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Thursday, 31 May 2012

23 years ago today

My mother died.

It is one of those moments in life that changes everything and although at the time it was a shock, with hind sight I have had to accept that it was the perfect time for her to go.  She had arthritis which was beginning to progress to the stage where the things she really enjoyed doing were becoming impossible.  She had surrendered the garden to me several years before, but arthritis was starting to take away the ability to do needlework and play Bridge, which was her main social activity.

Fifteen years before she had a mastectomy because of breast cancer, though she did not have a recurrence and instead died of an aneurism.  She went out that morning to do a few things and I came home from work in the morning to find a friend driving her car into the drive.  She had been taken to the A & E department at the old Lymington Hospital and she died there a few hours later.  My only regret is that I wish I had understood that she was dying when I was allowed to go in and see her briefly when I got there.  Instead I made a joke about her making a nuisance of herself.  If I had known I would have taken a bit longer, though what I could have said I don't know; I love you and thanks, I guess.

Life rarely goes to plan, but there again I have never had much of a plan in the first place.  When I was first diagnosed with breast cancer I assumed that I would be like my mother, have the mastectomy and go on living.  They ignored my comments about the pain in my hip and shoulder, and reassured me that with adjuvant chemo I had an 80% chance of being alive in 10 years time.  That changed a few months later when the onc finally looked at the x-ray taken in November (it was January by then) and realised that yes, I did have a bit of a problem!  Chances of being alive in 10 years...initially I was told six months, possibly a year.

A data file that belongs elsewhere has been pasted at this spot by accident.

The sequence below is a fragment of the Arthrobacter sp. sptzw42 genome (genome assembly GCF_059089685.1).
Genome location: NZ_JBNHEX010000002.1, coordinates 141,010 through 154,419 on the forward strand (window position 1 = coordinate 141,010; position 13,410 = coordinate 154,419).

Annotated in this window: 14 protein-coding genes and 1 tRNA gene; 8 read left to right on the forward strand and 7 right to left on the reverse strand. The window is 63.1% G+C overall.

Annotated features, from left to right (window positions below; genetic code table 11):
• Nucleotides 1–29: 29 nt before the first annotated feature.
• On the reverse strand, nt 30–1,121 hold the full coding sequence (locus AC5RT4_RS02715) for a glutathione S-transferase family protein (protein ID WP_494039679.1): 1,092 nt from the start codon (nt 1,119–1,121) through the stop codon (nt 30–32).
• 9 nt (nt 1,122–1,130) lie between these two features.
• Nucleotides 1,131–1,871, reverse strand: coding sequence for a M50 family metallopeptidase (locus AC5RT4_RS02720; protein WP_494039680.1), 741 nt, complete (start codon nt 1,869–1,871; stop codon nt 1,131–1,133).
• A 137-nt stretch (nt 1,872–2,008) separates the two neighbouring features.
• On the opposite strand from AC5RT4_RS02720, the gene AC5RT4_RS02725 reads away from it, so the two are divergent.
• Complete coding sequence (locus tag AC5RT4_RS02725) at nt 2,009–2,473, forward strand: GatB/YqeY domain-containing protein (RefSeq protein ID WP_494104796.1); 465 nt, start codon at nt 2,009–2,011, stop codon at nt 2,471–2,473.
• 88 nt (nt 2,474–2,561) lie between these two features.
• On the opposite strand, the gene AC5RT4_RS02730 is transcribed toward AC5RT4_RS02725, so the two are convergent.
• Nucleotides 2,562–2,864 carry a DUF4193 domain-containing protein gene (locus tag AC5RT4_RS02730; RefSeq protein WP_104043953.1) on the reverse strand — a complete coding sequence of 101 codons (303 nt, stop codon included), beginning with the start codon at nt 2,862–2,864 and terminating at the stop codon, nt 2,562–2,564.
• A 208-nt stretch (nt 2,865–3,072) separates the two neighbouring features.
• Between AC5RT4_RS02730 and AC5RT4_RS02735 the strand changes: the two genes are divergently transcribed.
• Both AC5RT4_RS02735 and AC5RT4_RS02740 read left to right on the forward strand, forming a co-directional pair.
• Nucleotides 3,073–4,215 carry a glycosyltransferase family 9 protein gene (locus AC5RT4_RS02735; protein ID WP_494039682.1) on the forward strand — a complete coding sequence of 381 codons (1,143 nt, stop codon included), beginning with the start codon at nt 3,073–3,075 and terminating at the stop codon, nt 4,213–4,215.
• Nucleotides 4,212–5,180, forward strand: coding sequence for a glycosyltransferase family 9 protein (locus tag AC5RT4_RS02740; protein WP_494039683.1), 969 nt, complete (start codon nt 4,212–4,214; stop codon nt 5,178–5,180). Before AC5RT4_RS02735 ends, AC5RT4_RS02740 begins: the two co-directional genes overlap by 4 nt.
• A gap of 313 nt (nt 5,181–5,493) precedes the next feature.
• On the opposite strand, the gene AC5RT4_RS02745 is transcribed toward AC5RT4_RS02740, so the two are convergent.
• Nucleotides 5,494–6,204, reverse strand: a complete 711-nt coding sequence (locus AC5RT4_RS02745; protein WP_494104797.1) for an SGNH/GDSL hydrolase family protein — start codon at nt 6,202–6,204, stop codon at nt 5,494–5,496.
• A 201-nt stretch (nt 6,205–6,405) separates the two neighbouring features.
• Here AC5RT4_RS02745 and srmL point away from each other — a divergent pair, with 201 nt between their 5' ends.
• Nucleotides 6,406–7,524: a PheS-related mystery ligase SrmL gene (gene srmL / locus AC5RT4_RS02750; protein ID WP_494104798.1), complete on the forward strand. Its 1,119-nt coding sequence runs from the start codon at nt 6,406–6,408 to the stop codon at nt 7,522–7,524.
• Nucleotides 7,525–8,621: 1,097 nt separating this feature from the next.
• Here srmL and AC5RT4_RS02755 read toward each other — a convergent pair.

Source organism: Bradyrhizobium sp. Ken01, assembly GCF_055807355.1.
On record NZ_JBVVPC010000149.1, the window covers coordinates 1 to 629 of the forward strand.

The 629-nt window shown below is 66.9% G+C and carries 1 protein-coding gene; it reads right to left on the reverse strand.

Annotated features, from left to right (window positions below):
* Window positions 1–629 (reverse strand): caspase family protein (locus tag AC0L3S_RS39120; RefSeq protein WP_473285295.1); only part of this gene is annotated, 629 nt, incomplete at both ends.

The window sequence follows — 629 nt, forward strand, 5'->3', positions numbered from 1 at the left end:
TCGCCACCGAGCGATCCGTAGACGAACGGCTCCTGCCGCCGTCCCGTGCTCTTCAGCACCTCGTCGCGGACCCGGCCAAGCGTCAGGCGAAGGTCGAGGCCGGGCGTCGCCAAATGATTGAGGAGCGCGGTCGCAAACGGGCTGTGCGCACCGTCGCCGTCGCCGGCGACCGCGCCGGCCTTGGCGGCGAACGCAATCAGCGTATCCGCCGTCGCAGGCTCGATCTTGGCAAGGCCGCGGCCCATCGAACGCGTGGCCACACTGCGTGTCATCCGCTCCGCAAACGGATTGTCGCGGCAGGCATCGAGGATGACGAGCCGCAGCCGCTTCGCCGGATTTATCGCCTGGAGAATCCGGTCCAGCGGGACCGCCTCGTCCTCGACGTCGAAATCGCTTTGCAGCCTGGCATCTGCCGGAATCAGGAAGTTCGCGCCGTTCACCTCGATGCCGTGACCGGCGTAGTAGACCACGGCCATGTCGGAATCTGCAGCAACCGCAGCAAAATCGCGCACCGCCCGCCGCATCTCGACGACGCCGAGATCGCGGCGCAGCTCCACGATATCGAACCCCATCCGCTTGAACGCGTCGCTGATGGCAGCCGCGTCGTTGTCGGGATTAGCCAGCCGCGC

What I have come to understand since then is that life is not measured, or lived, in terms of years.  It is measured and lived in days, in memories, and essentially in this very moment as I am breathing and typing this post.  Que cera, cera, whatever will be will there any point in looking forward to tomorrow when all we have is right now.  That is not to say that it is not good to have things and events to look forward to.  This weekend I am going to the English Music Festival, and there is the Queen's Diamond Jubilee celebrations.  I hope to see the Queen when she comes through the New Forest in July, there is the Olympics in August, in September I am thinking of going to the Agatha Christie Festival in Torquay but none of these things have the focus that today has.  Tomorrow is another day, and another month, so I will just have to wait to see what it brings my way.

Whether or not you believe in God we all have to hope that we go at the right time as my mother did.  I don't know who said it, or who quoted the saying that 'One crowded hour of glorious life is worth an age without a name'.  I think it was Seb Coe or Robin Cousins in their autobiographies (both Olympic Gold medalists for the non-Brits reading this) but is applies to a complete nobody like me, as much as to someone who really did experience that one crowded hour.  I have not lived a crowded hour, and certainly not a glorious life but I have found contentment with today and that I firmly believe is actually the more important.

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